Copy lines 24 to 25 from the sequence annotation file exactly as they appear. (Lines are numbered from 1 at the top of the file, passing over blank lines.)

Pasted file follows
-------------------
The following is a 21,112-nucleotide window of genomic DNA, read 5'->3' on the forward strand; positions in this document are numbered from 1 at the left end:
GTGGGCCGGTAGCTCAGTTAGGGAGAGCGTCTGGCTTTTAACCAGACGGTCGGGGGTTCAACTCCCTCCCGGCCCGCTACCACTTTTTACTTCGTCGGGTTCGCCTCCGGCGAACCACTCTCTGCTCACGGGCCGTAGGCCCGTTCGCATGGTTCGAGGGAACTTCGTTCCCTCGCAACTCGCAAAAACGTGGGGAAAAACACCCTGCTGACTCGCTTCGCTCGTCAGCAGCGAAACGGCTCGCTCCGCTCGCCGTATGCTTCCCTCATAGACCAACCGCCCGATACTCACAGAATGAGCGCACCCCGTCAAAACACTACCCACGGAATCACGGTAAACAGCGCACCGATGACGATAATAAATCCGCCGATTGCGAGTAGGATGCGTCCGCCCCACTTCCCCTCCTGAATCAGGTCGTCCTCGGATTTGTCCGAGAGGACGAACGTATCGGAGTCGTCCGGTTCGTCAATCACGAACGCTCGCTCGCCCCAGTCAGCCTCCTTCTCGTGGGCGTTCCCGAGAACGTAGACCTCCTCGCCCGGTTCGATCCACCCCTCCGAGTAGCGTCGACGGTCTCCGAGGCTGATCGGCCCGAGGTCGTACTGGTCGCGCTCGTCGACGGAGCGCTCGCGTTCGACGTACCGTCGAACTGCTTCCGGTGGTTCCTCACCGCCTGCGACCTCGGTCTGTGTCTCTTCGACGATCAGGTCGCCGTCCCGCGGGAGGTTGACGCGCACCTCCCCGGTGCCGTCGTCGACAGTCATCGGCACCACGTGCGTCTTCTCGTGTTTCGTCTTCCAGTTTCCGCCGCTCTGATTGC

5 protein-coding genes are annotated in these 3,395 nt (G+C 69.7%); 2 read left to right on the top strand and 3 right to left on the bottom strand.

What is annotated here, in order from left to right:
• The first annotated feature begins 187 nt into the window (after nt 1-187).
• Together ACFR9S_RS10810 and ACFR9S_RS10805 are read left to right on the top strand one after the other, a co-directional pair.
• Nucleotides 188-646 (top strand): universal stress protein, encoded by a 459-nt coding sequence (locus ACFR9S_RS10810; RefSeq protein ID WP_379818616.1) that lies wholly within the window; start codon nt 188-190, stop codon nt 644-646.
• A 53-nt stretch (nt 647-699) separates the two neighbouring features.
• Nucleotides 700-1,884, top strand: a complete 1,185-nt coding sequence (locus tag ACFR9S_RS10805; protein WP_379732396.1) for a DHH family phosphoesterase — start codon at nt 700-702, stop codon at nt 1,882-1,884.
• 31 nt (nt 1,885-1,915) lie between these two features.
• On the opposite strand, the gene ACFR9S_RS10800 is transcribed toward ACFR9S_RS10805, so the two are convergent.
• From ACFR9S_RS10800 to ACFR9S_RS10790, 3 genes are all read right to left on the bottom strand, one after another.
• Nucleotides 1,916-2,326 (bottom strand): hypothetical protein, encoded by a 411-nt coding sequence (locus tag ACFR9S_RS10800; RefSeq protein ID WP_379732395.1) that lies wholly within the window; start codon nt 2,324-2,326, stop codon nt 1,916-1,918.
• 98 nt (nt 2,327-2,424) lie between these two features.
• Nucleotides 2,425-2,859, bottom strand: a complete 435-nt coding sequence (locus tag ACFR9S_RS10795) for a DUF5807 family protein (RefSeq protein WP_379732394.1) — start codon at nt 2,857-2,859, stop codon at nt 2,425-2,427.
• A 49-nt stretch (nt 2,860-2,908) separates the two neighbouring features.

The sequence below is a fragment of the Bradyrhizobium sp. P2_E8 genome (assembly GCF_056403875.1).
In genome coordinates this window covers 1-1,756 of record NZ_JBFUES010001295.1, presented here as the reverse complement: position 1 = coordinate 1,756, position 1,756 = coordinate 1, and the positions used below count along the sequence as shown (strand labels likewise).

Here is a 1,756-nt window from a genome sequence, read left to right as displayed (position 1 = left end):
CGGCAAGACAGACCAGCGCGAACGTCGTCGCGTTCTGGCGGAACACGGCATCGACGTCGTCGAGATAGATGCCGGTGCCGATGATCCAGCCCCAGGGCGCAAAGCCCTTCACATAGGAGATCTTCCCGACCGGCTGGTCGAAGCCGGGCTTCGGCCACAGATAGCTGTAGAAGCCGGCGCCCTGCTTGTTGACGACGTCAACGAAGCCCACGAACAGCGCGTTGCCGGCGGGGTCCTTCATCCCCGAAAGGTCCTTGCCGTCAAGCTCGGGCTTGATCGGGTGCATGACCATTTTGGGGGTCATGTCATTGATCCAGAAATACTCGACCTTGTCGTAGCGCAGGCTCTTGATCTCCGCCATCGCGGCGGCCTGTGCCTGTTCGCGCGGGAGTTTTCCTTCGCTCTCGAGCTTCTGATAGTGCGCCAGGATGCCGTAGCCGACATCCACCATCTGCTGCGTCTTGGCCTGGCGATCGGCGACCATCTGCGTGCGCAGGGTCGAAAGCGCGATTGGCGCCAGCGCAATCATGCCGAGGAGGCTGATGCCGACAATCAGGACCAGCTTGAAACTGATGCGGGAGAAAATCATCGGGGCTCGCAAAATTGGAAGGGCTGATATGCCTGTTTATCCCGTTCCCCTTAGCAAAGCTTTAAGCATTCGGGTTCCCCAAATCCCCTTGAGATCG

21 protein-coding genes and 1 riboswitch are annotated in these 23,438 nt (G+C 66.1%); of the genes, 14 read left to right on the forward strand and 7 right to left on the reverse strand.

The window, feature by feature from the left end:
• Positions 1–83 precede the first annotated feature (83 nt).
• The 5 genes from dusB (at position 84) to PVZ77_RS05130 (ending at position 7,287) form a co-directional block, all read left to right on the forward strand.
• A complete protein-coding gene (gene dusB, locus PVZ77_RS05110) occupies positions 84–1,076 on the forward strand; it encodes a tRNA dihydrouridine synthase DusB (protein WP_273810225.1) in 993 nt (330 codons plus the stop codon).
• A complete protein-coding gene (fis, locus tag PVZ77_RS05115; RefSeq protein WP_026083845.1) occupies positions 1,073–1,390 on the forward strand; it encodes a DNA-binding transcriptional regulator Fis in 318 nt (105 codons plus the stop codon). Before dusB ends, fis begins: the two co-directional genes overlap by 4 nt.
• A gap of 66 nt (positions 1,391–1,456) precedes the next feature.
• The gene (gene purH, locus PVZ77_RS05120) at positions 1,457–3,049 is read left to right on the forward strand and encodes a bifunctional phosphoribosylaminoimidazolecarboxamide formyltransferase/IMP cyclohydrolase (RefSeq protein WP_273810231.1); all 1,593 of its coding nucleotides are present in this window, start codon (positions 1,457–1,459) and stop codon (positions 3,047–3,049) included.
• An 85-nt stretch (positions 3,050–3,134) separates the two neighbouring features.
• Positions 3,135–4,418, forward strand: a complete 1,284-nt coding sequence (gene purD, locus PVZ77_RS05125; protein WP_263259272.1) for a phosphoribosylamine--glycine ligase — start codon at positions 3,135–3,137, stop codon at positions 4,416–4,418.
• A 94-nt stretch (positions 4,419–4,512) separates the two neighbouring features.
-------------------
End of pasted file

• The 5 genes from dusB (at position 84) to PVZ77_RS05130 (ending at position 7,287) form a co-directional block, all read left to right on the forward strand.
• A complete protein-coding gene (gene dusB, locus PVZ77_RS05110) occupies positions 84–1,076 on the forward strand; it encodes a tRNA dihydrouridine synthase DusB (protein WP_273810225.1) in 993 nt (330 codons plus the stop codon).